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Dell G5 5500 Review: Competition Is Tough

The Dell G5 5500 is a gaming laptop that performs well, but you’re better off getting something else if the price is not right.

This laptop doesn’t have anything new; it runs on last-generation hardware, with an Intel Core i7-10750H as its processor along with 8GB of RAM, NVIDIA GeForce GTX 1650Ti, and a 512NVMe SSD hard drive. This is pretty much the base configuration the G5 5500 has in Singapore, which would cost approximately S$1700.

However, if you’re planning on purchasing one in the US and you’re okay to settle for an Intel Core i5 and half the amount of SSD storage instead, then you can get it at a much lower price of around US$800. The downside of only having the base configuration is that it only comes with 8GB of RAM which is quite little in this day and age. Thankfully, the RAM is dual-channel, which means you can upgrade it yourself if you so wish.

As mentioned earlier in the article, the G5 5500 is a well-performing laptop and it shows. eSports games like CSGO and Apex Legends can run at more than 60fps at 1080p in high settings, while more recent games like Devil May Cry 5 and Shadow of the Tomb Raider displays an average fps of 85 and 57 respectively in the same graphics settings.

Temperature-wise, the GPU barely reaches 80-degrees celsius at any point in time. The CPU’s temperature, on the other hand, hovered at around 90-degrees celsius. All of this was tested using the High-Performance Mode available on the G5 5500, which can be easily toggled using the F7 key.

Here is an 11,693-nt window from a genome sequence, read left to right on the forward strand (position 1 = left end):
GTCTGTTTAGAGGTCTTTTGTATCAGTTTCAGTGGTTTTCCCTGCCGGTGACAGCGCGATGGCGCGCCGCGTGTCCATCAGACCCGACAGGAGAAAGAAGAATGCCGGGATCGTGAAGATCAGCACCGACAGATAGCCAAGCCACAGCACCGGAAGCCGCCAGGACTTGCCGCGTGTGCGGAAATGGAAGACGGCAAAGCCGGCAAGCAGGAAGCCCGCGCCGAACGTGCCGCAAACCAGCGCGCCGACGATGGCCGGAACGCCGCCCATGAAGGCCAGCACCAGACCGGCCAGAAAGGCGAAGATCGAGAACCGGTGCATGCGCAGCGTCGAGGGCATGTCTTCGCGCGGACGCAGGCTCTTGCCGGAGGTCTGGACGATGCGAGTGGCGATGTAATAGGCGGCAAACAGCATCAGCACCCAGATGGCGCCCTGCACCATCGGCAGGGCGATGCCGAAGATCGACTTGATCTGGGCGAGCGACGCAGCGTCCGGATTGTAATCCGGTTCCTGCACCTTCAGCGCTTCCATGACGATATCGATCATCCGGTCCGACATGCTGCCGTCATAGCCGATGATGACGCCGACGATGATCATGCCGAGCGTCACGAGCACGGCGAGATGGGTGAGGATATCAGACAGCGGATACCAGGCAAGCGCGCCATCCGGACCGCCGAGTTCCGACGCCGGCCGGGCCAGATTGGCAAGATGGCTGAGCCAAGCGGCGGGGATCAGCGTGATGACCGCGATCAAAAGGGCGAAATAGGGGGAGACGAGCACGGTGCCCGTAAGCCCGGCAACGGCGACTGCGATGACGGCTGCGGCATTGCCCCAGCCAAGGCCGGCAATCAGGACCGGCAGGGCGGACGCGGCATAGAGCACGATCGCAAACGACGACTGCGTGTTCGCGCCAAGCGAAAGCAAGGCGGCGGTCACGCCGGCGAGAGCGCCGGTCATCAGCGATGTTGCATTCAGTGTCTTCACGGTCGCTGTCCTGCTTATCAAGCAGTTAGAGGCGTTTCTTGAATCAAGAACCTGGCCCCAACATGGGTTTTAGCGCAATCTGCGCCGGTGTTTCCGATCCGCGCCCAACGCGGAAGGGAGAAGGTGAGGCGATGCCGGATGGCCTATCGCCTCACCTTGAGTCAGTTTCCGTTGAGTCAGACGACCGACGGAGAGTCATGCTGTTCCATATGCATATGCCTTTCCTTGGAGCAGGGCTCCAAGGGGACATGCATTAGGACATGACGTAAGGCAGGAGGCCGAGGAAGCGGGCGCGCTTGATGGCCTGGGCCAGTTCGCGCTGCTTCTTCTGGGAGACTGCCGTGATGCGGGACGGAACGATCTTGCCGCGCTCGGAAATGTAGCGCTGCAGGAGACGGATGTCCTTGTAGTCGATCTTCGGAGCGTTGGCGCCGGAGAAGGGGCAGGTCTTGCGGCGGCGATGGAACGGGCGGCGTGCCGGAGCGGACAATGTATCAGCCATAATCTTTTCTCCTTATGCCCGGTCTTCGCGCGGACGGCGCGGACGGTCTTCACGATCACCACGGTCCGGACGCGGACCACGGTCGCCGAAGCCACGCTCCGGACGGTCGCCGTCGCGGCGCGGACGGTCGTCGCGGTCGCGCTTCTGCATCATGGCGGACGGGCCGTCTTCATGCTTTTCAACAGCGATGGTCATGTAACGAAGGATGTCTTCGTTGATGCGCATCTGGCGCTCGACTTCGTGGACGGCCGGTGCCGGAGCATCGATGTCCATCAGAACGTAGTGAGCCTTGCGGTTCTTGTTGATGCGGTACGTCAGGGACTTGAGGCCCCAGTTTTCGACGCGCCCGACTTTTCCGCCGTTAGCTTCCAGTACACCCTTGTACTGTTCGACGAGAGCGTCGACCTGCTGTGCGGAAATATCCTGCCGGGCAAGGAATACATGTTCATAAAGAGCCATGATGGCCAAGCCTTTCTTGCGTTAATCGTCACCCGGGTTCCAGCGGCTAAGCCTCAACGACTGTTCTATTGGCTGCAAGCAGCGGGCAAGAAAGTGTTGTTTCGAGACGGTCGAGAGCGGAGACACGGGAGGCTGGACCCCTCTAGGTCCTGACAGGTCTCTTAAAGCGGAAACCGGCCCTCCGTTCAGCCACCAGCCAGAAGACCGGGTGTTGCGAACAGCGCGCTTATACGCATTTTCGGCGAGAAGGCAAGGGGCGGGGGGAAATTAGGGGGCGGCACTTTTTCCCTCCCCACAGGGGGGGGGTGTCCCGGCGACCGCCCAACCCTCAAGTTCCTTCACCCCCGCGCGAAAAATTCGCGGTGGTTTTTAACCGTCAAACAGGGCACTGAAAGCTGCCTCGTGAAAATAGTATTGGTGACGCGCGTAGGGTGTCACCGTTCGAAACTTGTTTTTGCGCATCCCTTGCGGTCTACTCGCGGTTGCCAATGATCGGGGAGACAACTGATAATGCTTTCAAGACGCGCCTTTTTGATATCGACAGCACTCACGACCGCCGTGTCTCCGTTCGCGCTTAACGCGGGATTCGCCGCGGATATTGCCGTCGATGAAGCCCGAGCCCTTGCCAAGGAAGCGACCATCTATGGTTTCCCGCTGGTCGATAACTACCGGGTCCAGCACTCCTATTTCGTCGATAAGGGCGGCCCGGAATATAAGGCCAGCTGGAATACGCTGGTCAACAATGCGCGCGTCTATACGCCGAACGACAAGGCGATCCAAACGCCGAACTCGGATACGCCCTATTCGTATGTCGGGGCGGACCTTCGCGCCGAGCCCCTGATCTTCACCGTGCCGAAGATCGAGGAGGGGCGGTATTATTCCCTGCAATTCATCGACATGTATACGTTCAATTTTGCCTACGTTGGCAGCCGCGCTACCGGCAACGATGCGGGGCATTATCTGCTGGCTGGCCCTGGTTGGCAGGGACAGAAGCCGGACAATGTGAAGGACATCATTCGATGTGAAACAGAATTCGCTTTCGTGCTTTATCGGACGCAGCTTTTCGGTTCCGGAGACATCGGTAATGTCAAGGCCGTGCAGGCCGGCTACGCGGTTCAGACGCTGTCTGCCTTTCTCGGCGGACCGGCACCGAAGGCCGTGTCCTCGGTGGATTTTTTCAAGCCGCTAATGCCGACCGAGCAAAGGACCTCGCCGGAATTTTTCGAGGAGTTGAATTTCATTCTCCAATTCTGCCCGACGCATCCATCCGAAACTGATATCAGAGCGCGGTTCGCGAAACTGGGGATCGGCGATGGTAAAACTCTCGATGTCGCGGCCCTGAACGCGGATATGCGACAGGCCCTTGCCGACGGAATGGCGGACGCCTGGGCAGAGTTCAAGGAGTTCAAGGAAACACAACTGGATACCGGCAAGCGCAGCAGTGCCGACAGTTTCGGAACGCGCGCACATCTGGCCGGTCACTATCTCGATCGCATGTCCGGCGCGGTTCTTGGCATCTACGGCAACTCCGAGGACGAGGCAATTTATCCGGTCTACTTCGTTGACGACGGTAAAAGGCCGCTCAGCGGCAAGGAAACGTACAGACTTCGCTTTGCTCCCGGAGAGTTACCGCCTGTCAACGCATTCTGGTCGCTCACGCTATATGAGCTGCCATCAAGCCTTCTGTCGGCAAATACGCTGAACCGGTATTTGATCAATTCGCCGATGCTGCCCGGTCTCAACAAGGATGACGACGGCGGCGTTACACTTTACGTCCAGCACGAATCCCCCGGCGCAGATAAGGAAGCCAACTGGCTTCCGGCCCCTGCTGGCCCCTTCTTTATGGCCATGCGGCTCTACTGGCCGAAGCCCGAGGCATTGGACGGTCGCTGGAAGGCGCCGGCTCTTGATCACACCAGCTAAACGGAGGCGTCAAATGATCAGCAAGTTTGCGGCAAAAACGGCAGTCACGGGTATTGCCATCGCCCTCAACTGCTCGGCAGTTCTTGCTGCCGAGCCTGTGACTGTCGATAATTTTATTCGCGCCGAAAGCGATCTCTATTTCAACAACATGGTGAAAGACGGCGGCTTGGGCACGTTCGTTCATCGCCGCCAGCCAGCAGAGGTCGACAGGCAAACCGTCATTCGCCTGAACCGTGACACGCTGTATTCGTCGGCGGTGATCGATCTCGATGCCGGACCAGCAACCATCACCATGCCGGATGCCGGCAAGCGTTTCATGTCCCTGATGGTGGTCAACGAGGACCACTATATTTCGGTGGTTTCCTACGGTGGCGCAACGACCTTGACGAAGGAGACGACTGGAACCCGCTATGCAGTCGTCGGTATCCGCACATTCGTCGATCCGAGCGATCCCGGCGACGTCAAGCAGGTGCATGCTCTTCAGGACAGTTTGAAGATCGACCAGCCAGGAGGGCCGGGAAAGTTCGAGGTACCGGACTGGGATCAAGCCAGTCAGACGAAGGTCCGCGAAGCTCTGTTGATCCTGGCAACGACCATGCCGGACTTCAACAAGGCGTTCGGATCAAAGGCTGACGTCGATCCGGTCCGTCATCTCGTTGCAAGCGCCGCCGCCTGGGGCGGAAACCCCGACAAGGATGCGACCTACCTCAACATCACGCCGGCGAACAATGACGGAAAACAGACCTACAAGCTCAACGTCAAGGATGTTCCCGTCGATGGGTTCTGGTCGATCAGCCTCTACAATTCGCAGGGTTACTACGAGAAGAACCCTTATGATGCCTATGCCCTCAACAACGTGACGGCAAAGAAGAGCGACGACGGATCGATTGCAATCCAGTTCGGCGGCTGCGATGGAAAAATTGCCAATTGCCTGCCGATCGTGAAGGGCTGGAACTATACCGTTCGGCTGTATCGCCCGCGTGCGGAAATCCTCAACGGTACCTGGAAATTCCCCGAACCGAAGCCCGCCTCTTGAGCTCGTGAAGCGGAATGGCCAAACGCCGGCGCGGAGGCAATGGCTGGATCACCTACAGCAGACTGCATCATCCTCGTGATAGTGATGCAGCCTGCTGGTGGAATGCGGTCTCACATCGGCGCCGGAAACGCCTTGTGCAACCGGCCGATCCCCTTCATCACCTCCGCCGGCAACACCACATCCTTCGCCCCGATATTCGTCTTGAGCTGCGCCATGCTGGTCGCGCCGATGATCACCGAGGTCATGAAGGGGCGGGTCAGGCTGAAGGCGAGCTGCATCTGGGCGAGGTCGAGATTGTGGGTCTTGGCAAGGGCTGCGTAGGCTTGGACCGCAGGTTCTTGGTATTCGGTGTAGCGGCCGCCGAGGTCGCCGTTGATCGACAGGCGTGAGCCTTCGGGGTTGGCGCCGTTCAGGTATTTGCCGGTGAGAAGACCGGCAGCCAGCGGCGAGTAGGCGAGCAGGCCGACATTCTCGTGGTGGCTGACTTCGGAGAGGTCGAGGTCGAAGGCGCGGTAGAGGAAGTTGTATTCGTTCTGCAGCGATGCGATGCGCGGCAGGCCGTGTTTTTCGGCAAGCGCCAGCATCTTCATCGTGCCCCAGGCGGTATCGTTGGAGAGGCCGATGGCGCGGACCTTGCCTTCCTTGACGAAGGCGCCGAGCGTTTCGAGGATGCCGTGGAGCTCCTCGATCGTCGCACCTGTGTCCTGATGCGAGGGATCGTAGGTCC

The G5 5500 performs similarly to laptops of the same configuration. The Core i7-10750H is still a great chip, the GTX 1650Ti is powerful enough for most people, and the 15.6-inch 1080p IPS display will provide you with a decent visual experience for your gaming pleasure. Unfortunately, the G5 5500’s good points end there.

The design isn’t awe-inspiring in our opinion. It has a rather chunky profile along with a really thick bezel for its display. We also don’t find the Interstellar-esque finish on the lid appealing either. Had this laptop came out in 2015 or so, it would’ve been fine. But by 2020 and 2021 standards, the design really isn’t great.

We would rather not have the Numpad, but as far as typing experience goes, it’s still not bad. What we definitely not like, however, was the trackpad’s placement. You will find your palm resting on half of the trackpad due to it being placed too much to the left. You will have to turn the trackpad off in order to play games without any accidental movements caused by your hand resting on the trackpad.

You get an SD card reader with the G5 5500 and four USB ports, but two of these ports are for the standard USB 2.0, which doesn’t make sense at all.

You’re probably asking right now if the G5 5500 is worth buying at full price right now. We’re here to tell you that it’s not. For the same price at S$1700, you can get Asus’ TUF Gaming A15 which has almost the same specifications but with a 144Hz display and twice the amount of SSD storage.

You can also opt to get the MSI GL65 Leopard, which has the same specifications, but with, yet again, a 144Hz display and a much more powerful port selection. These two laptops also look modern by today’s standards compared to the G5 5500. There are many more options out there from Acer to your OEM customs.

Only consider this laptop if you’re able to get a good price for it – about S$1300 or US$900 will do. Any more than that and you have much better options elsewhere. The G5 5500 is an okay laptop; it’s not great, and not bad, just okay.


Content by Soon Kai Hong

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